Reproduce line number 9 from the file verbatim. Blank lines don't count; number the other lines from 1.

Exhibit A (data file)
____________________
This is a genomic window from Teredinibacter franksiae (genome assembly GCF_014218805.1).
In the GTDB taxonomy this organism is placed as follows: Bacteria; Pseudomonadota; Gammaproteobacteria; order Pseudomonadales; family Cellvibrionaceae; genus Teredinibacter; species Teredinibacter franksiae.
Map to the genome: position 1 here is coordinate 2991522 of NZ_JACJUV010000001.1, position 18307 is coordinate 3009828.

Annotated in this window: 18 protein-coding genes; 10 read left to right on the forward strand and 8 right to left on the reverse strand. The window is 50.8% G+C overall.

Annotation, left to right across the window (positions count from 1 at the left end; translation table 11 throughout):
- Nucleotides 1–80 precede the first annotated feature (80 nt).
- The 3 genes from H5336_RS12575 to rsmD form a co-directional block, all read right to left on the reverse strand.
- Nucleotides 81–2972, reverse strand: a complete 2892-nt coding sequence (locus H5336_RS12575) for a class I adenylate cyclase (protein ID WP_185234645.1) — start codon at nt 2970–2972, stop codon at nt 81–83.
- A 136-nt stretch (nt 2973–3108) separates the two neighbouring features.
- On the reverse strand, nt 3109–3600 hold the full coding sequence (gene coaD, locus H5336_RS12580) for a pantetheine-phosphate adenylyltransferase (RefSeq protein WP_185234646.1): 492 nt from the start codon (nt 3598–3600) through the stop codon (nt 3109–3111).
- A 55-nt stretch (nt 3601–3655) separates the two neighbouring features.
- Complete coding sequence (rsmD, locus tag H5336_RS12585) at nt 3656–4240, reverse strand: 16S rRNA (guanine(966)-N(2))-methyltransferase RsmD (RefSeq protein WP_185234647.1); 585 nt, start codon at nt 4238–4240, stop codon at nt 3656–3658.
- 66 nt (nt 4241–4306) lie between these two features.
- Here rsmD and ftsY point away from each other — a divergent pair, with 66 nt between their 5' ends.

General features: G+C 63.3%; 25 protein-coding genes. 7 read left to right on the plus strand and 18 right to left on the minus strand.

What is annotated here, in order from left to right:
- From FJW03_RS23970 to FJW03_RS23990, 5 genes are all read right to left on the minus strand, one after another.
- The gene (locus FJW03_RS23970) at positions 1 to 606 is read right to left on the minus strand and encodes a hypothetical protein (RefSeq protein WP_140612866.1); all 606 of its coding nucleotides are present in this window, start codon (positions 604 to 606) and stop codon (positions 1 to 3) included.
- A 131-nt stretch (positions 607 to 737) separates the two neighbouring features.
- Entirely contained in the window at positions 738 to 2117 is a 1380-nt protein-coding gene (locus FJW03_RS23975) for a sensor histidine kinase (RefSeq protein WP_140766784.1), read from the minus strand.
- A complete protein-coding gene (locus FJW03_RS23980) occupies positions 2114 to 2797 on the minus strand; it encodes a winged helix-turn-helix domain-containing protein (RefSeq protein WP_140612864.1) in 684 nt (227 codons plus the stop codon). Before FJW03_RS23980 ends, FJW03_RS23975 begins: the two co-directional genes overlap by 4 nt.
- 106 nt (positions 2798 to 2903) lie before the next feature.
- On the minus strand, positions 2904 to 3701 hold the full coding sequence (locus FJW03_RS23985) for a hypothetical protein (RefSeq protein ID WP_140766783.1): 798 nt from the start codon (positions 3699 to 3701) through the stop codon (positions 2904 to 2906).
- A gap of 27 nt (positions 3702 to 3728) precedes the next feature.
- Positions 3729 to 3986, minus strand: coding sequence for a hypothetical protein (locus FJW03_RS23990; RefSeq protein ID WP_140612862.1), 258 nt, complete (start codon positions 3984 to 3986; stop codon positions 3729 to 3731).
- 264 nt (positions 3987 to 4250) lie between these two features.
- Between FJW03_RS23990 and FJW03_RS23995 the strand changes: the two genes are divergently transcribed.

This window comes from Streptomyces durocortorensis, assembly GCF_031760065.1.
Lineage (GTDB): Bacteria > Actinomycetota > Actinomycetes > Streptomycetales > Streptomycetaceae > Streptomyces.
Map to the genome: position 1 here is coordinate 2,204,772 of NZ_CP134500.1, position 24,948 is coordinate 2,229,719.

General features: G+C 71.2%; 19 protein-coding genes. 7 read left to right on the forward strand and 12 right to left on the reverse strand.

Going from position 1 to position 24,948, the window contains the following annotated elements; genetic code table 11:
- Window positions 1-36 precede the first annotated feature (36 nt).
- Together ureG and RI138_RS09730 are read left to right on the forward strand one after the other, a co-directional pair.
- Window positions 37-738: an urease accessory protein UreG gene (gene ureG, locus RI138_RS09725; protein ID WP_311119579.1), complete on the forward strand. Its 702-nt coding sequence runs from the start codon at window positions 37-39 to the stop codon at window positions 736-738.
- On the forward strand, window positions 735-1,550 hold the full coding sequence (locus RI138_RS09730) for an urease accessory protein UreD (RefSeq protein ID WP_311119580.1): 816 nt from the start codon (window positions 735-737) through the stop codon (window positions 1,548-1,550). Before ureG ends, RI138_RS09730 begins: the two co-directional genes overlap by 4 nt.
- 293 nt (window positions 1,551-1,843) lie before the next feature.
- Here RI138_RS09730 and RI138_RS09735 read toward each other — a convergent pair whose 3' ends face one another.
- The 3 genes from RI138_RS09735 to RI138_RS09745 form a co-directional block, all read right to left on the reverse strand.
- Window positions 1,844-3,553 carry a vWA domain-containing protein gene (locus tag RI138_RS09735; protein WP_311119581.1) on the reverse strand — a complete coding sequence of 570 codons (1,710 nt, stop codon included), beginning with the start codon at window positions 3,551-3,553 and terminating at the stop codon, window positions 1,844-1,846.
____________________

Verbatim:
- A 136-nt stretch (nt 2973–3108) separates the two neighbouring features.